Ok, call me obsessive - I've made pizza at least once a week ever since I found my perfect pizza crust recipe. I've been mastering the crust and playing around with sauces and toppings, and I have more to report.
The main thing I have learned I got from watching Adam Gertler's show "Will Work for Food" on the Food Network. I would provide a link to their site, but they have loud annoying videos that load automatically, and I will not inflict those on anyone, including myself.
It's not a show I normally watch, but when I saw that he was going to be working with champion pizza thrower Tony Gemignani at Pyzano's Pizzeria I decided to check it out. I thought I might learn a tip or two that would be helpful.
And I did. After they made the dough, they started forming it into balls so they could put them in a refrigerated room overnight. At one point, Tony warned Adam that they should move faster because the dough was starting to rise. That made me sit up and take notice. Every recipe I've seen says to cover the dough and let it rise until it's doubled in size, and then either use it right away or put it in the refrigerator or freezer to save for later use. This was the first I had heard that you might not need to let it rise first.
I knew yeast did not die in the cold (or you wouldn't be able to freeze it), but I didn't know that it would still rise. Apparently, refrigerator temperature isn't enough to stop the rising process, just retard it. A quick google search confirmed that many pizza makers, professional and amateur, actually prefer to let their pizza dough rise slowly in the fridge - the longer rise causes more alcohol to develop, which adds to the flavor. It also improves the texture of the dough.
So a few weeks ago I made up a batch of the dough, divided it in half, and put each ball into a plastic bag (after covering it lightly with flour). I put the bags into the refrigerator and went to bed. The next morning, I woke to two beautiful balls of dough that were about twice the size as when I had put them in. I wanted to take them out and play with them right away, but I had to go to work.
The whole time I was at work, all I could think about were those two beautiful balls of pizza dough just waiting to be made into pizza. I rushed home and pulled one of the bags out and put it on the counter to warm while I prepared the sauce and the toppings. When I was ready to form the crust, I found that it was much easier to manipulate into shape than when I let the dough rise right after mixing it. And the texture of the cooked crust? Crispy and chewy at the same time - pretty near perfect. The next day I cooked up the other dough and it was just as good.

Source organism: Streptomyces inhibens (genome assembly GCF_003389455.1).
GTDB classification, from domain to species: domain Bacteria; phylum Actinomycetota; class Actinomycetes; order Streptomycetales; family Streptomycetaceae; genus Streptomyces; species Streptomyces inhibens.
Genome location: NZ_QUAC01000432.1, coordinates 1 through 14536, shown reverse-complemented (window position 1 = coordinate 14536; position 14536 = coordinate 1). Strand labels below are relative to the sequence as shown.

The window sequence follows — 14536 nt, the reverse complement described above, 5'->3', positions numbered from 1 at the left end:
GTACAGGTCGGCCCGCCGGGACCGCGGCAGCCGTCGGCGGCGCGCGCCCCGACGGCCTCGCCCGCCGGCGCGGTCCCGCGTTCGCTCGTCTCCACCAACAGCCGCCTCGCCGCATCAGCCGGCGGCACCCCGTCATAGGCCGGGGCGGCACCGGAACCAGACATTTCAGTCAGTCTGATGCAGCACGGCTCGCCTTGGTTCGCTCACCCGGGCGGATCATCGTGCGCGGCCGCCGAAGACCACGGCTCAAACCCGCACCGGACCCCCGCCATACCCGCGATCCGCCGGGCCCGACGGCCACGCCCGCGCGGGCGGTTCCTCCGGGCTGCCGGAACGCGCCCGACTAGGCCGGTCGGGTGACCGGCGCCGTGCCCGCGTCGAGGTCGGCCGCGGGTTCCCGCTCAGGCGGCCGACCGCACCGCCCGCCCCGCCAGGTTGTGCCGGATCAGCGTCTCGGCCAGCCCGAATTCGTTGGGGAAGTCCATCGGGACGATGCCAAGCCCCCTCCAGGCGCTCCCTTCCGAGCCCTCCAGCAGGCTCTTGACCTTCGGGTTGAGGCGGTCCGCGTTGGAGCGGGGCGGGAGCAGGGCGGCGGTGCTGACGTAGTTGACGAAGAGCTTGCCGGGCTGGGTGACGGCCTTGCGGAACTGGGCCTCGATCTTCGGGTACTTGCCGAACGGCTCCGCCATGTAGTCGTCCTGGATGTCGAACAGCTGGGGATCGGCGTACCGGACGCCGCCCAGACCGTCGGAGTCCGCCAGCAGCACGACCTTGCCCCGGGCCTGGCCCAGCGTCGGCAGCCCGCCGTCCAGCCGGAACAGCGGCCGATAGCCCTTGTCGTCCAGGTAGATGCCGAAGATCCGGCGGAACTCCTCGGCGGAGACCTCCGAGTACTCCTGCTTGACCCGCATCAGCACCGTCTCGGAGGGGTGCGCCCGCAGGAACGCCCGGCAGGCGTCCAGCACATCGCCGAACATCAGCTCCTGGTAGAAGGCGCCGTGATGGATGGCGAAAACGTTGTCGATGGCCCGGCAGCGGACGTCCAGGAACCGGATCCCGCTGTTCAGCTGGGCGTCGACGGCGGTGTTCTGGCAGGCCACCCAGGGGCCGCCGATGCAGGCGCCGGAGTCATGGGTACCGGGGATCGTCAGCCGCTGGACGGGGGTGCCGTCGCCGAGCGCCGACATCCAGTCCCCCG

So now, at least once a week I will mix up a batch of pizza dough and throw it in the refrigerator until I am ready to make the pizza. Without the rising time, it takes less than half an hour to throw together, which means I can mix up a batch in the morning and let it rise while I am at work, and by the time I get home it's ready to go.
Here are some of my latest samples:
I used fresh mozzarella on this pie, along with what have become my signature green olives and garlic. Thinly sliced zucchini and corn have also become favorites - corn fresh off the cob adds a crunchy sweetness to this pie.
For the sauce, I sauted a little bit of onion and garlic in olive oil. I seasoned it with salt and pepper to taste, then added a can of tomato puree and dried thyme. I let it cook for about 20 minutes, then let it cool down before putting it on the pizza crust.
I called this my "antipasti" pizza. I roasted an eggplant in the oven, then peeled and mashed it with some balsamic vinegar. I spread it over the pizza just after the sauce and cheese, then added green olives, artichoke hearts, red onions and, of course, garlic. It was tart and salty and smooth and tangy, in a word - delicious.
The other thing I have learned is something I read on a cooking newsgroup. It's not necessary to cook the sauce before you put it on the pizza - it cooks in the oven. So for this pizza I seasoned the sauce and spread it pretty much right out of the can, then sprinkled it with the oregano and basil. I have to say it was just as tasty as the precooked sauce, and cut down on the prep time that much more. I've been making it this way since.
This is the closest I have come to a traditional pizza. I had meant to just use sauce, cheese and pepperoni, but I had sliced the green olives and chopped the garlic before I could stop myself.
This has been my least favorite pizza. I remembered too late that I don't really like pepperoni. But it was still pretty good and I had no trouble getting rid of it.
I haven't really experimented that much with meat toppings, but I love all of the vegetables so much that I'm not missing it at all. Given how much of it I'm eating, I want to keep it as healthful as I can.
Oh, and those slices up at the top? Eggplant with a little bit of the artichoke hearts, red onion and garlic, topped off with pomegranate seeds I had bought for another use but seemed like a good idea. It was - they provided a burst of sweetness that complemented the savory eggplant.